Wednesday, December 05, 2007

Pride - and no fall

Newcastle Utd 1 - 1 Arsenal

"If we play with passion like that we won't go far wrong".

The words of Alan Smith in the wake of tonight's draw at home to league leaders Arsenal. It was quite a night, all told: the team turned in a gutsy performance that, for the players' determination alone, perhaps merited even better than a return of a solitary point; much of the pressure which has heaped up on Sam Allardyce over the last fortnight was relieved; owner Mike Ashley was left grinning and rubbing his hands with excitement rather than cold on the final whistle; and Smith himself at last showed what he might be useful as - a target man, of all things.

In the wake of the positive if ultimately fruitless display at Ewood Park on Saturday, Allardyce only made one change to the side and that was enforced, the injured Abdoulaye Faye replaced by Steven Taylor - and Taylor it was who proved to be the player at the centre of much of the game's key moments.

We got off to the worst possible start, though. Only four minutes had elapsed when Charles N'Zogbia made a present of an attempted clearance down the line, Emmanuel Eboue whipping the ball in for namesake Adebayor to control on his chest and volley expertly home. The goal sent the Togo striker back to the top of the Premiership scoring table, so the lack of close attention afforded him was all the more inexplicable.

Thankfully, though, our response was positive and swift. Captain Geremi was inches away from equalising with a header, supplier of that excellent cross James Milner began tormenting Bacary Sagna and Smith set about winning aerial ball after aerial ball, giving Kolo Toure and William Gallas a much tougher game than they might have anticipated. In the Gunners' goal Manuel Almunia was perhaps rather fortunate to save Geremi's skidding free-kick, having been unsighted by his wall, though he deserved the thanks of his team-mates for tipping Taylor's header from a corner onto the post and out to safety.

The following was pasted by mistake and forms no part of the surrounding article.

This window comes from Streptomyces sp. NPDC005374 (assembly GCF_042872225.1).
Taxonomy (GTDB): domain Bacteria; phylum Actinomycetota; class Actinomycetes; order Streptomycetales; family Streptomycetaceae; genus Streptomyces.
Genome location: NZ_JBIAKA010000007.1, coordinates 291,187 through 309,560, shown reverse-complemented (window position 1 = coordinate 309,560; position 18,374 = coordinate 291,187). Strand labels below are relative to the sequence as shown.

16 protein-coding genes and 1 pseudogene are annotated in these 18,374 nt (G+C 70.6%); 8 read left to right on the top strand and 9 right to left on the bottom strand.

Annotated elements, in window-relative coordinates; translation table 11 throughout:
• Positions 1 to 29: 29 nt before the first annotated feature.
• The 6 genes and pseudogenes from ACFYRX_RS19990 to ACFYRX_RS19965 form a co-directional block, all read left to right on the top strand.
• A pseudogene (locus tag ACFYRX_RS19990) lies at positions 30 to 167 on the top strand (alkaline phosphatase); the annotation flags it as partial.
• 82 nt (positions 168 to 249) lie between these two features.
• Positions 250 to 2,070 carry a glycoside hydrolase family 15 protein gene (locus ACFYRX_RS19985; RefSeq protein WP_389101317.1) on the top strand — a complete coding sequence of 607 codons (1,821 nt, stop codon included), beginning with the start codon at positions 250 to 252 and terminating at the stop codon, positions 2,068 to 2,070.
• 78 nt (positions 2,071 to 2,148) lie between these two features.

All the same, Arsenal looked dangerous on the break and could easily have extended their lead but for some poor decision-making in advanced areas. Gilberto, restored to the visiting side in the absence of the injured Cesc Fabregas (some reserve, eh?), should have done better from a Tomas Rosicky corner.

So, only 1-0 at the break and some encouraging signs - but, mindful of how quickly 1-0 had become 2-0 in our last home game, against Liverpool, I was still fearing the worst. So it was gratifying to see us come out and carry on where we left off, N'Zogbia firing in a rocket of a shot that, fortunately for the Gunners, was straight at Almunia.

When the equaliser came, around the hour mark, it was thoroughly deserved. Usually so comfortable and confident on the ball, Arsenal hadn't bargained for our hustling, harrying approach and, trying to play his way out of defence, Eduardo gifted the ball to Habib Beye whose cross was flicked on by Smith (another outstanding leap), dummied by Obafemi Martins and finished neatly by Taylor at the near post. Cue much fist-pumping.

Fired up further by some play-acting from the likes of Sagna, we pressed forwards and looked the more likely side to win it. Substitute Mark Viduka (on for Geremi) delayed his shot too long when well placed and saw it deflected over the bar, while Taylor came close to getting a second during an extended spell of pressure when we forced three corners in quick succession. Even after that, though, our impetuous centre-back could have seen yellow or maybe even worse for being the last man and cynically blocking Adebayor's route to goal. A late winner for the visitors would have been very harsh desserts.

Afterwards Arsene Wenger was relatively gracious in parity: "Physically and mentally we've had a very hard night. They fought for every ball. No matter what differences there are in the club, Newcastle had made a unity, everyone was on board and they made a fight for 90 minutes." But he couldn't quite resist slipping in a dig about our style of play: "They were exactly the same as Bolton. They were very, very direct." The fact is, Arsene, that when you're on a poor run and you're up against a better side, albeit one shorn of key players through injury, you have to pull out all the stops to get anything from the game. Some of our challenges were robust, but there wasn't much that was unfair. Admit it: Allardyce's sides may flounder against lesser teams, but they continue to have the Indian sign over yours.

Needless to say it wasn't all good from our perspective: David Rozehnal was sloppy, nervous and short of confidence; Martins, playing predominantly on the right, repeatedly wasted good positions; and after positive beginnings Barton's performance soon dropped off, the big-gobbed midfielder seemingly incapable of finding team-mates with a pass.

But he couldn't complain about the fans being "vicious" - on the contrary, the 50,000 present were enthusiastic, passionate and vocal in their support for the team. Of course it helped that they had plenty to cheer.

Other reports: BBC, Guardian


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